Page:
The Stages of Economic Growth Revisited
Timothy J. Kehoe, Consultant
March 2016 | Federal Reserve Bank of Minneapolis Economic Policy Paper 16-5 | With Daniela Costa and Gajen Raveendranathan
Part 1: A General Framework and Taking Off into Growth
We propose a theory for classifying countries according to their stages of growth and for analyzing the determinants of growth in and between the different stages.
We conclude that, even if they have inefficient institutions and policies, poorer countries can achieve rapid growth by adopting the technologies and managerial practices of countries like the United States. As they become richer, however, their growth rates will decline unless these countries have efficient institutions and policies. For many countries, this requires that they undertake serious institutional and policy reforms.
Our analysis further suggests that world economic leadership is unlikely to be provided by less-developed countries like China.
Part 2: Catching Up to and Joining the Economic Leader
April 2016 | Federal Reserve Bank of Minneapolis Economic Policy Paper 16-6 | With Daniela Costa and Gajen Raveendranathan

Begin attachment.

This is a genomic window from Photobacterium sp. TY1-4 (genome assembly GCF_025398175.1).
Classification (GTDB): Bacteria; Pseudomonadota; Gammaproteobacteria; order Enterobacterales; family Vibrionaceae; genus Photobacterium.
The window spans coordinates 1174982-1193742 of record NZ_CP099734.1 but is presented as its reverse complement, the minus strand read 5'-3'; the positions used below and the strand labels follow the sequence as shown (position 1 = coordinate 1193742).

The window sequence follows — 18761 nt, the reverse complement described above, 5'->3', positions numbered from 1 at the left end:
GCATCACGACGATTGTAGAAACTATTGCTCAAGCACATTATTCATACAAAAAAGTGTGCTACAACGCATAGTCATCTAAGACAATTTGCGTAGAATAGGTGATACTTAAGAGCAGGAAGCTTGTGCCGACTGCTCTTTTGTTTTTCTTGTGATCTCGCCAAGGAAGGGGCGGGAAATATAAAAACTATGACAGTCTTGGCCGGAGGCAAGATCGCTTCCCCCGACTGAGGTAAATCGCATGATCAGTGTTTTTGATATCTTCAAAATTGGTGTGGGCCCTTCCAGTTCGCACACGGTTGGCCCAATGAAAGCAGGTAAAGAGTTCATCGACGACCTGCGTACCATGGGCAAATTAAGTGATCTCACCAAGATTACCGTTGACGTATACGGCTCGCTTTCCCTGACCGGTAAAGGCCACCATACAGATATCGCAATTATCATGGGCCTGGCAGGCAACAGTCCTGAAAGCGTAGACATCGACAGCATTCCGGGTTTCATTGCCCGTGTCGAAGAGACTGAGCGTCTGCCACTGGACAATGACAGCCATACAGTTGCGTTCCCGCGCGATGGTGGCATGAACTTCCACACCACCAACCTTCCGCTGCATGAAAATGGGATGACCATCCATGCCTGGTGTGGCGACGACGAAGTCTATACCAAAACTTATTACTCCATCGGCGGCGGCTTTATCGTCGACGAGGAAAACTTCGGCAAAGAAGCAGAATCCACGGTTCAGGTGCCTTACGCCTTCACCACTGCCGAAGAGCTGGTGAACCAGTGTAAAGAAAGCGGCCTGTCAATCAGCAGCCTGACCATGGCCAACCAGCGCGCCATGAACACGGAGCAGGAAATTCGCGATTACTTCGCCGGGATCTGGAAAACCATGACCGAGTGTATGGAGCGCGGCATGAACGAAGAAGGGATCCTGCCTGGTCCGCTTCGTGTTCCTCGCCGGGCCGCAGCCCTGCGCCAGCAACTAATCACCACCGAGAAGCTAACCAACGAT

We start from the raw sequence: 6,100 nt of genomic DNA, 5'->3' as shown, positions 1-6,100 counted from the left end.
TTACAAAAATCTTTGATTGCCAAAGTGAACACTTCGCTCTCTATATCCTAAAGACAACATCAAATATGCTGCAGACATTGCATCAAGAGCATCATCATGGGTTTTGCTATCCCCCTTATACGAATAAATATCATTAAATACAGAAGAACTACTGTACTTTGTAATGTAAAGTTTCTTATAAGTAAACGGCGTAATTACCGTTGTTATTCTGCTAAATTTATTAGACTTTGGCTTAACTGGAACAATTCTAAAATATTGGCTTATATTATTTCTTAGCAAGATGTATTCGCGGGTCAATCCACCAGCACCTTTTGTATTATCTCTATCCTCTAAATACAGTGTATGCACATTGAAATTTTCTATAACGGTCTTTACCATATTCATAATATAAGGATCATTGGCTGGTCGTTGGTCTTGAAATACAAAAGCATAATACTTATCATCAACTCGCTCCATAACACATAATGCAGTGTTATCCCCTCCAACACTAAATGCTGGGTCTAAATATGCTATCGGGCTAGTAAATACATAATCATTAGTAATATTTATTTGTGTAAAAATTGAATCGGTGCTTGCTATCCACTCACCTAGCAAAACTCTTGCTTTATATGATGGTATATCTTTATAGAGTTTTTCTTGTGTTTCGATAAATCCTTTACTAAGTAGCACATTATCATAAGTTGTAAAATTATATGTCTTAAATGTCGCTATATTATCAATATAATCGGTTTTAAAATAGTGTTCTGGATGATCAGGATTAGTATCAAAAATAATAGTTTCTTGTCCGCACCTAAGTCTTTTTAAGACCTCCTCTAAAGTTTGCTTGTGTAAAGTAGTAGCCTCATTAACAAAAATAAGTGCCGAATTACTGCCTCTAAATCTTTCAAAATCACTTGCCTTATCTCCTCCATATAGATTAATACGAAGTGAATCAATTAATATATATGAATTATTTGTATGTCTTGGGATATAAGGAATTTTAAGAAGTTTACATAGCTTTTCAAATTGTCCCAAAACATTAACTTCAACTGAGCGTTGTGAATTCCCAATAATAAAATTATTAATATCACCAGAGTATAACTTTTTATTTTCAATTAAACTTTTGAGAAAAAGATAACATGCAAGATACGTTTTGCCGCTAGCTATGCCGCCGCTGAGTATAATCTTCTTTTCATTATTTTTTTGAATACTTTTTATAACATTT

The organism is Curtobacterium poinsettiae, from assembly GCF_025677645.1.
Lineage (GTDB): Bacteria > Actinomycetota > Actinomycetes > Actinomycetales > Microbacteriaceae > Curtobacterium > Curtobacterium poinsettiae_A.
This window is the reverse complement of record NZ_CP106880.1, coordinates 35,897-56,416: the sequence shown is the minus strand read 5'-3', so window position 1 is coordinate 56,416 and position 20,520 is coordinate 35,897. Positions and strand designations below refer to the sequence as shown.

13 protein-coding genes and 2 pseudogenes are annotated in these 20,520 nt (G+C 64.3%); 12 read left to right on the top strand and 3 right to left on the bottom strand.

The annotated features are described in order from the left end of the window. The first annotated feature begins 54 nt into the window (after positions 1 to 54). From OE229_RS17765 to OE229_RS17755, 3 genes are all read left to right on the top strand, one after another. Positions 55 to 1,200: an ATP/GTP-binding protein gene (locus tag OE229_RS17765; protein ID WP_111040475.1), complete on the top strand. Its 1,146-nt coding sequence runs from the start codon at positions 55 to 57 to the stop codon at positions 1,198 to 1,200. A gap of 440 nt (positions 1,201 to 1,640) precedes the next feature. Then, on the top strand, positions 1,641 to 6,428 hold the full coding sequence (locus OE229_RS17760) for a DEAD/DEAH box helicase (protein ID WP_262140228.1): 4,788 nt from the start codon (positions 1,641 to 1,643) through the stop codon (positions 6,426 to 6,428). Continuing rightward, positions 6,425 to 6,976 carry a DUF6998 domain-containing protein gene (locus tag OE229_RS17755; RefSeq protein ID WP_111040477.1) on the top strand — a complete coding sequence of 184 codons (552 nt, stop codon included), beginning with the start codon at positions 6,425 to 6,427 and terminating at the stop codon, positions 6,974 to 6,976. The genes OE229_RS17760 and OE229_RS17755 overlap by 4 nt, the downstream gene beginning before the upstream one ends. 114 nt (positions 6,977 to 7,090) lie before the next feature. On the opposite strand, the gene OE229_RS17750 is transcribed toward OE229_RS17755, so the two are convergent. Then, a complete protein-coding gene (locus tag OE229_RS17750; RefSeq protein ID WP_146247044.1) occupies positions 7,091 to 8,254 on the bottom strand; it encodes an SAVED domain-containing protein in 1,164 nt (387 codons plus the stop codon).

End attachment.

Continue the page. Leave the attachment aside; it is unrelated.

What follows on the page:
Rostow (1960) hypothesized that taking off into economic growth was a difficult task for countries in the 19th century, requiring major changes in institutions. In the 20th century, however, as the United States and other advanced countries became richer because of improvements in technologies and managerial practices, it became easier for poor countries to take off into rapid growth by adopting some of these improvements.
We hypothesize that, while taking off is now easier, the difficult transition is now from take-off to catch-up, where nations grow closer to the economic leader (now the United States). Doing so often requires major reforms in policies and institutions. Data suggest that when countries reach the limits imposed by their policies and institutions, their growth slows sharply. Even countries like Japan that have joined the United States in economic leadership in defining best practice in some sectors lag behind in other sectors. Our theory suggests that China is currently reaching its limits to rapid growth.